Politicos like to focus on a single factor and discuss the effectiveness and the justice. But an economy is the sum total of all the policies. It is popular from the left to decry the Bush tax cuts as if not renewing them will not have any effect on production or incentives to invest.
But taxes must be considered in light of the total impact of all friction costs. Friction costs can be regulations, taxes, mandates that require higher expenses, increased threats of litigation, inflation and higher financing expenses, and any other threats to profitability. This is above the normal risks of business such as competition and operations risk.
Cutting taxes can be a trap if this friction cost is offset by increasing other friction costs such as regulation.
There are also psychological friction costs. When the talk about raising taxes is never ending the impact is the same as raising taxes even if they have not yet been raised. It is like giving someone a gift and complaining about how much you spend on it. The gift just will not be appreciated.
Business people are by necessity forward thinking. When all the talk is about higher friction costs they will be reluctant to invest because they do not know what their return will be.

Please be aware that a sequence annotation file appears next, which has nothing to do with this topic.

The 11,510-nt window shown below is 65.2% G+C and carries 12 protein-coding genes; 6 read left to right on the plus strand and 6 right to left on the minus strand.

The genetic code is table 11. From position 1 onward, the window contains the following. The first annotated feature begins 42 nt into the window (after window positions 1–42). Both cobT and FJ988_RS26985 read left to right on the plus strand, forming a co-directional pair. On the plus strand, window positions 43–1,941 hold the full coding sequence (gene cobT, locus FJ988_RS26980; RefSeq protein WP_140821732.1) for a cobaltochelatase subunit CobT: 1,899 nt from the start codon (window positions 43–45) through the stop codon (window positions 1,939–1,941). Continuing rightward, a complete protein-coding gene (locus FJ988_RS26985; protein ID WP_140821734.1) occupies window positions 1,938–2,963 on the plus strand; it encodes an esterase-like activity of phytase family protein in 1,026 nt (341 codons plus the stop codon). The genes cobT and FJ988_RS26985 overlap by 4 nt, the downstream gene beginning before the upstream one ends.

At the beginning of this administration there was discussion of the Card Check Bill and Cap and Trade. Neither passed but that did not mean that the mere effort to push them through did not do serious damage. These efforts presented serious potential friction costs, that businesses could avoid by avoiding growth and expansion. Businesses did not miss the efforts of regulatory agencies to rule the same objectives that lawmakers clearly rejected.
I picture a prospective business like a seesaw. On one end is risk, reward and effort. On the other is the host of friction costs. When too many friction costs are added to their end of the seesaw, the reward becomes negative and the risk will be avoided. This administration has loaded their side of the seesaw; and new business creation and new jobs are at a standstill as a result.
I intentionally did not include stimulus of the positive side of the seesaw because it is by nature temporary, and thus the removal eventually undoes its benefits. One does not rely on short term stimulus to justify long term investment.
It is foolish to champion any single friction cost. This economy is stilled by an accumulation of friction costs, each one of them justified individually and rationalized as harmless.
“Every snowflake pleads innocent, but it is still an avalanche.”